recommended reading


IT provider for and Twitter tricked into leaking logins

Spear-phishing; Stolen credentials; Man-in-the-middle attack

Melbourne IT, a firm that sells web addresses to prospective website owners, attributed a breach that knocked out the New York Times website to hackers who stole the username and password of one of the company's sales partners.

The perps launched a targeted phishing attack on the partner’s staff the week of Aug. 26. Essentially, several people were duped by emails into giving up log-in credentials.

Using those credentials, the hackers changed the records that direct computers to the Times website when people type into an Internet browser.

It is widely believed that the hackers were tied to the Syrian Electronic Army, a pro-regime hacktivist group.

The bad actors apparently also tried to redirect visitors of some Twitter services and Huffington Post U.K., but they didn't suffer easily visible outages.

“Marc Frons, chief information officer for the New York Times Co., told the newspaper that he attributed the breach to ‘the Syrian Electronic Army or someone trying very hard to be them.’ He warned company employees to refrain from sending sensitive email messages because the records changes made by the hackers could have allowed them to hijack emails.

The Syrian group did not immediately offer a reason for Tuesday’s attack, but it came as the White House debated how to respond to clear indications that the Syrian government launched a chemical attack on its civilians. Cybersecurity analysts said the incident highlighted the fact that every war will now have an online component.”

ThreatWatch is a regularly updated catalog of data breaches successfully striking every sector of the globe, as reported by journalists, researchers and the victims themselves.


Media; Social Media; Web Services


August 28, 2013

reported by

LA Times

number affected


location of breach



Syrian Hackers

location of perpetrators


date breach occurred

August 27, 2013

date breach detected

August 27, 2013

Thank you for subscribing to newsletters from
We think these reports might interest you:

  • It’s Time for the Federal Government to Embrace Wireless and Mobility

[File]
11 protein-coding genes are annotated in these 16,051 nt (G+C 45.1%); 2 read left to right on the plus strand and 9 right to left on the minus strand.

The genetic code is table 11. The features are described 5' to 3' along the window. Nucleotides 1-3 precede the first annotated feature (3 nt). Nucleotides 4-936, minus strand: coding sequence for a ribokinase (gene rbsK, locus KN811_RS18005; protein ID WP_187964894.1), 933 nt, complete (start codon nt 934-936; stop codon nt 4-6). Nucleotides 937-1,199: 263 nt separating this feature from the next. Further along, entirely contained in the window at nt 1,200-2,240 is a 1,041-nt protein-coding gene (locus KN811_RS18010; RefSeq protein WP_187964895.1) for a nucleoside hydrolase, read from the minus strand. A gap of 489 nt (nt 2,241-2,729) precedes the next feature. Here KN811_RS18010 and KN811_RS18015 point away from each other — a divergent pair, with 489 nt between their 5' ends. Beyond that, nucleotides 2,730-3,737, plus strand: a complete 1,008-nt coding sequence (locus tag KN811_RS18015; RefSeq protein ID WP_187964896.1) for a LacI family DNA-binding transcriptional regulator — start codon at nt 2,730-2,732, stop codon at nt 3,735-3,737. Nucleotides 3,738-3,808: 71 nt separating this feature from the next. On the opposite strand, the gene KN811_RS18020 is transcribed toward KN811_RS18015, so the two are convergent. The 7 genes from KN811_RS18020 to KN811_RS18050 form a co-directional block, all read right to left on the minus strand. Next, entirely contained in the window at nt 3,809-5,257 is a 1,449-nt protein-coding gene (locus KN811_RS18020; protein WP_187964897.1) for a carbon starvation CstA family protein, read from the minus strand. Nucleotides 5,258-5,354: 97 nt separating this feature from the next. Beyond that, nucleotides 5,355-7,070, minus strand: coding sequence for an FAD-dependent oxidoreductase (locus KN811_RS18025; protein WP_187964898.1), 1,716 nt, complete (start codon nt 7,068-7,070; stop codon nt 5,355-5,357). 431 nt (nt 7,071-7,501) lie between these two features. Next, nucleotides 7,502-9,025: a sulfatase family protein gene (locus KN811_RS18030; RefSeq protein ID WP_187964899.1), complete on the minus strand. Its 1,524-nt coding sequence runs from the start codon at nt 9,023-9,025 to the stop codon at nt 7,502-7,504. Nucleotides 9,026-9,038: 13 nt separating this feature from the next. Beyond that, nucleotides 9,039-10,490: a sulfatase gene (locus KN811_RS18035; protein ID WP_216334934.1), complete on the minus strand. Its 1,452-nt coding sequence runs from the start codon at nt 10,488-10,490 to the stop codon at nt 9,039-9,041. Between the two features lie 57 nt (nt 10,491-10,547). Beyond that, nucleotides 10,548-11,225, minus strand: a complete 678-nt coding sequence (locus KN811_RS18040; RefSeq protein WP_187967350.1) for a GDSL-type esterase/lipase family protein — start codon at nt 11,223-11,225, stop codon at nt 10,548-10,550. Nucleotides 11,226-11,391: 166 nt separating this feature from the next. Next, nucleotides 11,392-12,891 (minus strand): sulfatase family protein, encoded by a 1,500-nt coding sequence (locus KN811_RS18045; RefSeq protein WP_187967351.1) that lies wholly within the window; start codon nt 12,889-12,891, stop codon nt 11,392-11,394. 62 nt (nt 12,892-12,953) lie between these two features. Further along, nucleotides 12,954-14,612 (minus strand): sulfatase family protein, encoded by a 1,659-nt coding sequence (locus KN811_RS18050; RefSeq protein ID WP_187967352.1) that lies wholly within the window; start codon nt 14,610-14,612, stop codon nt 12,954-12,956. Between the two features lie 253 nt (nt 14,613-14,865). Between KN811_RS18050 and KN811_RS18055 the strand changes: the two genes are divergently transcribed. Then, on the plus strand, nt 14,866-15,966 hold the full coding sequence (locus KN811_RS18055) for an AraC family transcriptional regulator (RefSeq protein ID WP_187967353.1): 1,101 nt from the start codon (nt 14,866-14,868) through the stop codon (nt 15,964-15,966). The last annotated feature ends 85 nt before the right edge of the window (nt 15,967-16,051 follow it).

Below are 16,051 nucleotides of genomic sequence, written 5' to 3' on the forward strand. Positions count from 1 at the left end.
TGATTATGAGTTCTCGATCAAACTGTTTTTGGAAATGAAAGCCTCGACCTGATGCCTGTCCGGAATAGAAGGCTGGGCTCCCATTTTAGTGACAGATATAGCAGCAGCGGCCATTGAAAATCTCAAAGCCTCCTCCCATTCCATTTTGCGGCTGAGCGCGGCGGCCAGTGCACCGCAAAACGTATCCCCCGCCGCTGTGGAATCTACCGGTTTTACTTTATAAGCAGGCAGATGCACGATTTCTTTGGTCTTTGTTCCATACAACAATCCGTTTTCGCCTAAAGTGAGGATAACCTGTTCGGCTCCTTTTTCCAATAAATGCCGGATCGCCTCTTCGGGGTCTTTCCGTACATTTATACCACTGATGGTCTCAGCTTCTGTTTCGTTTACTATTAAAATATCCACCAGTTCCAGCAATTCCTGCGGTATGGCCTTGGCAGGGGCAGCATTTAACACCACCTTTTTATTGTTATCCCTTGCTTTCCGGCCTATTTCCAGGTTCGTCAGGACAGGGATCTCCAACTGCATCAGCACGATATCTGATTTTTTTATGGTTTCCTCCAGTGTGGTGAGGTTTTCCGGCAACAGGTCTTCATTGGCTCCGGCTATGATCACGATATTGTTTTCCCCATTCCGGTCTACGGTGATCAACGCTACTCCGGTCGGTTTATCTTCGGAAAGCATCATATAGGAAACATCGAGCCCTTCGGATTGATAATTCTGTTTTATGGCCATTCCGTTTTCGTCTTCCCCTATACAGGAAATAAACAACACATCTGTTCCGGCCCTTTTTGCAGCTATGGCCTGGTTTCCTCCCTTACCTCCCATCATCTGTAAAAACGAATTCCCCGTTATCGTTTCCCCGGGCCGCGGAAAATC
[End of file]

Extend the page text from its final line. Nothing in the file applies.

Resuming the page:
The United States has turned a corner on the adoption of mobile phones, tablets and other smart devices, outpacing traditional desktop and laptop sales by a wide margin. This issue brief discusses the state of wireless and mobility in federal government and outlines why now is the time to embrace these technologies in government.

  • Featured Content from RSA Conference: Dissed by NIST

    Learn more about the latest draft of the U.S. National Institute of Standards and Technology guidance document on authentication and lifecycle management.

  • A New Security Architecture for Federal Networks

    Federal government networks are under constant attack, and the number of those attacks is increasing. This issue brief discusses today's threats and a new model for the future.

  • Going Agile:Revolutionizing Federal Digital Services Delivery

    Here’s one indication that times have changed: Harriet Tubman is going to be the next face of the twenty dollar bill. Another sign of change? The way in which the federal government arrived at that decision.

  • Software-Defined Networking

    So many demands are being placed on federal information technology networks, which must handle vast amounts of data, accommodate voice and video, and cope with a multitude of highly connected devices while keeping government information secure from cyber threats. This issue brief discusses the state of SDN in the federal government and the path forward.

  • The New IP: Moving Government Agencies Toward the Network of The Future

    Federal IT managers are looking to modernize legacy network infrastructures that are taxed by growing demands from mobile devices, video, vast amounts of data, and more. This issue brief discusses the federal government network landscape, as well as market, financial force drivers for network modernization.


When you download a report, your information may be shared with the underwriters of that document.